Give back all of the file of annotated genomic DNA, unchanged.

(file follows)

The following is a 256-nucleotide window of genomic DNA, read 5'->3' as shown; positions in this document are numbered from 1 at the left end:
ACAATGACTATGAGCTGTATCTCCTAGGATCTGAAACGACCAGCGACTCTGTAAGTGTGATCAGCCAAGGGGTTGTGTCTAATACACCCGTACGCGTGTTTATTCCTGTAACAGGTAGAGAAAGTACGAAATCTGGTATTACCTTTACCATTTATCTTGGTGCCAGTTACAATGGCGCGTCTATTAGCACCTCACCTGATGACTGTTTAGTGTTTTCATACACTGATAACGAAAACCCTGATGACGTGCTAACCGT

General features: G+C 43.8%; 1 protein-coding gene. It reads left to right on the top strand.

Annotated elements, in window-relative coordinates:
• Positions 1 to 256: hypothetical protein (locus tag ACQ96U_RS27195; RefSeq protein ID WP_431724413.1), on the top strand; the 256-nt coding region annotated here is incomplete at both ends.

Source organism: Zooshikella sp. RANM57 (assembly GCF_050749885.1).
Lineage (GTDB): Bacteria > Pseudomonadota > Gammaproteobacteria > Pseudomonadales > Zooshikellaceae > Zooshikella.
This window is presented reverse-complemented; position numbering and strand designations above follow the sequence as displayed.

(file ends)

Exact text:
The following is a 256-nucleotide window of genomic DNA, read 5'->3' as shown; positions in this document are numbered from 1 at the left end:
ACAATGACTATGAGCTGTATCTCCTAGGATCTGAAACGACCAGCGACTCTGTAAGTGTGATCAGCCAAGGGGTTGTGTCTAATACACCCGTACGCGTGTTTATTCCTGTAACAGGTAGAGAAAGTACGAAATCTGGTATTACCTTTACCATTTATCTTGGTGCCAGTTACAATGGCGCGTCTATTAGCACCTCACCTGATGACTGTTTAGTGTTTTCATACACTGATAACGAAAACCCTGATGACGTGCTAACCGT

General features: G+C 43.8%; 1 protein-coding gene. It reads left to right on the top strand.

Annotated elements, in window-relative coordinates:
• Positions 1 to 256: hypothetical protein (locus tag ACQ96U_RS27195; RefSeq protein ID WP_431724413.1), on the top strand; the 256-nt coding region annotated here is incomplete at both ends.

Source organism: Zooshikella sp. RANM57 (assembly GCF_050749885.1).
Lineage (GTDB): Bacteria > Pseudomonadota > Gammaproteobacteria > Pseudomonadales > Zooshikellaceae > Zooshikella.
This window is presented reverse-complemented; position numbering and strand designations above follow the sequence as displayed.